Smil challenges the notion that our relative decline in manufacturing shouldn’t concern us because it is inevitable that affluent countries will shed manufacturing:
According to this logic, since it is burdened by high labor costs and strong environmental regulations, the United States cannot compete with China and other low-income countries. But as both Germany and Japan demonstrate, high wages and high environmental standards are entirely compatible with continued manufacturing success, if not in low-tech apparel manufacturing, then certainly in high-tech and high-end electronics, automotive, and machine tool manufacturing. Moreover, thanks to rising productivity, labor costs constitute a diminishing portion of overall manufacturing costs, particularly in high-tech sectors. In these sectors, China increasingly attracts manufacturing because of its established networks of suppliers and infrastructure — both of which are comparative advantages created through government policies, not granted by nature.
This is a worthy point, yet the implications for employment levels aren’t very encouraging. That is, a manufacturing revival might improve the balance of trade, but it won’t necessarily lead to a marked increase in the number of manufacturing jobs.
America’s extraordinary appetite for foreign oil accounted for just over half of its trade imbalance in 2010. In nominal terms, crude oil imports grew from $5 billion in 1973 to $342 billion in 2008. The don’t-worry-be-happy camp assures American policy makers that this dependence on energy imports is nothing to worry about; even the self-proclaimed enemies of America will continue to sell it more oil. But in 2010, half of America’s refined liquid fuels came from imports of crude oil or oil products. Such a high degree of dependence makes the country vulnerable not only to price spikes, which are rare but deeply felt, but also to actual physical shortages whose likelihood is, unfortunately, much easier to contemplate given the recent upheavals in the Middle East.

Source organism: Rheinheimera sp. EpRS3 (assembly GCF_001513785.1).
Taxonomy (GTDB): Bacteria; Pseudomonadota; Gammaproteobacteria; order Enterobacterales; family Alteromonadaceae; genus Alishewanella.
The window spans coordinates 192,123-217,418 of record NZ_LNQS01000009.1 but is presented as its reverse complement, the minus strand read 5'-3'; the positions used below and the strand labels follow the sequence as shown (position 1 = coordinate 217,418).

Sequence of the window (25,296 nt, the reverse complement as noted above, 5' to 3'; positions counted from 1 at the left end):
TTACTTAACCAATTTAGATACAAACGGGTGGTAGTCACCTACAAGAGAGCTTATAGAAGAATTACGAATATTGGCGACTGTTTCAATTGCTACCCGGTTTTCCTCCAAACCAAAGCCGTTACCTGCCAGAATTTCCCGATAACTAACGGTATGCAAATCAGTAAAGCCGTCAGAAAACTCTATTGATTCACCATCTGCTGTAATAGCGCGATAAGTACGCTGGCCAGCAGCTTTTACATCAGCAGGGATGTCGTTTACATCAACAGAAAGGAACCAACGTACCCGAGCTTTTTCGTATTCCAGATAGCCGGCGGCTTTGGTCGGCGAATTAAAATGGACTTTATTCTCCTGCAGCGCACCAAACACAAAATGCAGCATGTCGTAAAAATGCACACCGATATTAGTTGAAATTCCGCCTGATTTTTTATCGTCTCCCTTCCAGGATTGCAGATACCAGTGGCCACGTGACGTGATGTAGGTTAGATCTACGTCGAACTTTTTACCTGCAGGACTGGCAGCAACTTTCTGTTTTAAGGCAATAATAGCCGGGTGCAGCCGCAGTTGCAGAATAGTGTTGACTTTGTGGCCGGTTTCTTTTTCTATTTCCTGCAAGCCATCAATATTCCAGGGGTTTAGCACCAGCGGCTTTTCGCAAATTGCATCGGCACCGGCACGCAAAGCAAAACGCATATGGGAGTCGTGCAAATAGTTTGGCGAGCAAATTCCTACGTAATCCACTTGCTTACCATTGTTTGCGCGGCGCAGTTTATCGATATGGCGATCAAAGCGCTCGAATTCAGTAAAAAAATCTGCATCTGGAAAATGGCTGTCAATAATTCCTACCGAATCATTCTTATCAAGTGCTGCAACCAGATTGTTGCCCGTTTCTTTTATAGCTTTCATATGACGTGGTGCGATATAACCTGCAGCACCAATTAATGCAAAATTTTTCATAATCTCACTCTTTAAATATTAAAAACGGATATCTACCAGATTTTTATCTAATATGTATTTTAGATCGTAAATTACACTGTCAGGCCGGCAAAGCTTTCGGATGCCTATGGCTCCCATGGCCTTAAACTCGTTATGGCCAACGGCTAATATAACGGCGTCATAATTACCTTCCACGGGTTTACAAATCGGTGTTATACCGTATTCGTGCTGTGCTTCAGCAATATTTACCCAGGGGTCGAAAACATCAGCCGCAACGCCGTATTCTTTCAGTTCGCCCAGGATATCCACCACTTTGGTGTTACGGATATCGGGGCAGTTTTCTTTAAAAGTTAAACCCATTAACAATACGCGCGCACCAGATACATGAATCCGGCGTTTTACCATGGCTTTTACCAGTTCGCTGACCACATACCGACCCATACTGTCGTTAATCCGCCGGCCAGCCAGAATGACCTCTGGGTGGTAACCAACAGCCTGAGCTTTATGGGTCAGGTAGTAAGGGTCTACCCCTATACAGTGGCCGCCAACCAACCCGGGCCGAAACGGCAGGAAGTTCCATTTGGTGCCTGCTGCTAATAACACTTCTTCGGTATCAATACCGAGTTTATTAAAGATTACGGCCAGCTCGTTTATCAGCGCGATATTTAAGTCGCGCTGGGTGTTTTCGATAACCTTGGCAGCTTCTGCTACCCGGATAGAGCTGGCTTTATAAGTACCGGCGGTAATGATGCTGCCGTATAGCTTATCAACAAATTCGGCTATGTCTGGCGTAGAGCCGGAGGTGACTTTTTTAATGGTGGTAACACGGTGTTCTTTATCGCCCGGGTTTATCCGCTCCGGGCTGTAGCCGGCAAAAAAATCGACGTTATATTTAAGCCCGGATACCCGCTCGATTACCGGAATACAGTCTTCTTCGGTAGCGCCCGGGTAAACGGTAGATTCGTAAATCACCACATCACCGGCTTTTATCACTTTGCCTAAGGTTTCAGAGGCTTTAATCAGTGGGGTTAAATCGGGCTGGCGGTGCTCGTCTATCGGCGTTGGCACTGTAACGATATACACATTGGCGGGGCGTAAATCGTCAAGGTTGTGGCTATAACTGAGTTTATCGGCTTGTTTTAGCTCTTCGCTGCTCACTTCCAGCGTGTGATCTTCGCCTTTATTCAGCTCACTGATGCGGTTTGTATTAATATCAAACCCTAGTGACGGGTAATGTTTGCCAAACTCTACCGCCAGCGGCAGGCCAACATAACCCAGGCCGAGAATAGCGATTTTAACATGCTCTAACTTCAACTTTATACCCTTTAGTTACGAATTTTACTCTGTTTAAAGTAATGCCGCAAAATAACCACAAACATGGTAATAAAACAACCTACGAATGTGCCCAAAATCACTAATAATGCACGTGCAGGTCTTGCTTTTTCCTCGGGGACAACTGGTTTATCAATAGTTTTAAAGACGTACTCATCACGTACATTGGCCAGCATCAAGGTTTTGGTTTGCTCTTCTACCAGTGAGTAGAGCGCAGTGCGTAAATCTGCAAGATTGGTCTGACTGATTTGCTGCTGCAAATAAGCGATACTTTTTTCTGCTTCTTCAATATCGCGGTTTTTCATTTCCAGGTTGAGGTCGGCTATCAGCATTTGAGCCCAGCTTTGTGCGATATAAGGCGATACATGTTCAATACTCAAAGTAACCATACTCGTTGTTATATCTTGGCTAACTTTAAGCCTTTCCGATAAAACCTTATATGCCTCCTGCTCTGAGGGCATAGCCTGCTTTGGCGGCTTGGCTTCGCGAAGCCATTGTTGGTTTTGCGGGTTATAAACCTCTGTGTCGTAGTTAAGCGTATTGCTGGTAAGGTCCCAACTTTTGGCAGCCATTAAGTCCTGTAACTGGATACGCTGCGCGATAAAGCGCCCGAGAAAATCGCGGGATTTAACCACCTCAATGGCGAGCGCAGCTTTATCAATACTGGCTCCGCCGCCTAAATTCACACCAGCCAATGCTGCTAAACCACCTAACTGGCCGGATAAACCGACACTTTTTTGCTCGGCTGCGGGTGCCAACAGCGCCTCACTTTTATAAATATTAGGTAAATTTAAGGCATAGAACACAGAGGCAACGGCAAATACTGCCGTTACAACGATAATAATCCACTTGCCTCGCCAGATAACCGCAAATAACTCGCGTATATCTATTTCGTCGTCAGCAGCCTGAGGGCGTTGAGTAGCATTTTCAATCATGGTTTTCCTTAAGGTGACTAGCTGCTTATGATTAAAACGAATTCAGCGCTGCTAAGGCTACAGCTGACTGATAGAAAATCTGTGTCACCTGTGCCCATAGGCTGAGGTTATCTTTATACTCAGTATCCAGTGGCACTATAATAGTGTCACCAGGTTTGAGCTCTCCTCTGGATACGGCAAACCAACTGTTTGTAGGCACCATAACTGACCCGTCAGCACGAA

This is also important, and it offers valuable historical perspective. There is good reason to believe, however, that energy imports will decline over the next three decades, as we’ve discussed.
Why should Americans worry about the trade deficit if so many economists say it is a sign of wealth and is nothing to worry about? This rationalization of trade deficits is to be expected from a country that valorizes consumption above all else. But the only reason America has been able to sustain such a high trade deficit for so long is because the United States holds the world’s reserve currency: foreigners buy US bonds, allowing Americans to buy foreign products. A smaller trade deficit would allow the United States to properly maintain and expand its substandard infrastructure, creating many new jobs and increasing US exports.
I am more sympathetic to Smil’s concerns on this front than I had anticipated, in part because he addresses concerns regarding the advent of a hyperactive industrial policy: